European Commission President Jose Manuel Barroso said states breaking away from existing European Union countries would struggle to gain EU membership, further complicating Scottish nationalists' already uncertain plans for independence.
Barroso said in an interview it would be nearly impossible for the EU to grant membership to such states - days after the British government said an independent Scotland would not be able to keep sterling as its currency.
Scotland is due to hold a referendum on independence in September. Polls show around 29 per cent of voters in favour and 42 per cent against, with 29 per cent undecided.
Barroso, interviewed on BBC television yesterday, declined to comment directly on whether an independent Scotland would be welcome to join the EU.
But he said all EU states would need to back the membership of any new country that emerged from a current member state.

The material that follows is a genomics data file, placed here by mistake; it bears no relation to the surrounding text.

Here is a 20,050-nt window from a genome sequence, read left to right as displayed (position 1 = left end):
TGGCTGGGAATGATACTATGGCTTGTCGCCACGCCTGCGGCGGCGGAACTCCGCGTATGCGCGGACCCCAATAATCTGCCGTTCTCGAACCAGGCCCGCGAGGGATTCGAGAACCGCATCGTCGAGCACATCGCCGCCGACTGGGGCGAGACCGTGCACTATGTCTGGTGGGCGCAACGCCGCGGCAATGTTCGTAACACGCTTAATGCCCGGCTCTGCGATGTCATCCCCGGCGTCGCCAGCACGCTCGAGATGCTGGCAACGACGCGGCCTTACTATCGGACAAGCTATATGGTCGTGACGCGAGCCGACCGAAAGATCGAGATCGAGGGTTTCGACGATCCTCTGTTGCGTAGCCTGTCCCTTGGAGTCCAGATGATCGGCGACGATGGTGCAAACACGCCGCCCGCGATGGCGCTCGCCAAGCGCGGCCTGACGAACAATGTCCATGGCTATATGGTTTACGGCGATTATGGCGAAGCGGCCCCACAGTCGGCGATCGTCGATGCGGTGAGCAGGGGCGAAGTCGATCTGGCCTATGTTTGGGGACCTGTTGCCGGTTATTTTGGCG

"It would be extremely difficult to get approval of all the other member states ... I believe it's going to be extremely difficult, if not impossible," he said.
The Scottish National Party, which is fronting the independence campaign, is banking on retaining both EU membership and the pound.
John Swinney, an SNP deputy in Scotland's parliament, told the BBC Barroso's comments were "preposterous" and that no EU state had indicated it would veto Scottish membership. But secession is a sensitive subject for several other countries that have regions seeking to form their own states.
Spain, which Barroso said in the interview had been "opposing even the recognition of [former Serbian province] Kosovo", is for instance wary that a vote for Scottish independence might encourage separatists in Catalonia.
Scotland's First Minister, Alex Salmond, also went on the offensive yesterday against critics of the independence campaign.
Writing in The Sunday Times, he accused the British government of bullying over the currency issue and said he had asked Prime Minister David Cameron to rein in his campaign to keep Scotland's 307-year union with the rest of Britain intact.
But the leader of the campaign to keep Scotland in the UK, former British finance minister Alistair Darling, said the independence drive was unravelling.
"Alex Salmond is a man without a plan on currency and Europe. The wheels are falling off the independence wagon," Darling said.